A Dream of a Free China

McPHERSON SQUARE—A few blocks north of the Smithsonian sits a lesser-known but worthwhile detour for District of Columbia residents and visitors alike: the Victims of Communism Museum. The collections, which opened to the public in June, honor the millions of people who have died at the hands of Communist regimes. 

Last week, one of the ideology’s most vocal opponents took the time to walk me through a temporary exhibit on the Tiananmen Square protests and the massacre that brought them to an end. 

In the years since Zhou Fengsuo first took to Beijing’s Tiananmen Square as a student organizer, he has dedicated his life to preserving the memory of an event that the Chinese Communist Party (CCP) would rather see wiped from the historical record. Over the course of more than six weeks in 1989, people in cities across China made a forceful call for democratic and economic reform through mass demonstrations. At the protests’ peak, an estimated 1 million people occupied the square.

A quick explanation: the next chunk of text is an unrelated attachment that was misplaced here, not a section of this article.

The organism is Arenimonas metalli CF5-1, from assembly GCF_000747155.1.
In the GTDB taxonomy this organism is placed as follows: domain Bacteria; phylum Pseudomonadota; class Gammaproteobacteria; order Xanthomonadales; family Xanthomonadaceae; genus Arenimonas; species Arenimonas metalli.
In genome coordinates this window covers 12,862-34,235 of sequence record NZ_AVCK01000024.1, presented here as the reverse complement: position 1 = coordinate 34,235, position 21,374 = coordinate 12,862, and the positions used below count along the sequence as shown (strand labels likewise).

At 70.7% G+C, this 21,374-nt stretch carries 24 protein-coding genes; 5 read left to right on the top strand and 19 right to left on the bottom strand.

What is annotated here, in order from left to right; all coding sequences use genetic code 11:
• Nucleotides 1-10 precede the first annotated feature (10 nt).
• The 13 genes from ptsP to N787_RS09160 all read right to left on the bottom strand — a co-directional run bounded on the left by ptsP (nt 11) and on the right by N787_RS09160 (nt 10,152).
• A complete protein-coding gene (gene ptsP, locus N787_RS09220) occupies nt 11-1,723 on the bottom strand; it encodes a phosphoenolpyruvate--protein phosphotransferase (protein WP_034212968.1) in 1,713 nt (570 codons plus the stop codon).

“It was just spontaneous, like an eruption of a volcano. People’s true will was repressed so deep, for so long, that all of a sudden it had to come to the surface. We were all surprised,” Zhou said. “All of a sudden, we all realized that our opinion was not isolated, was not the minority. It was the true hope for change.” 

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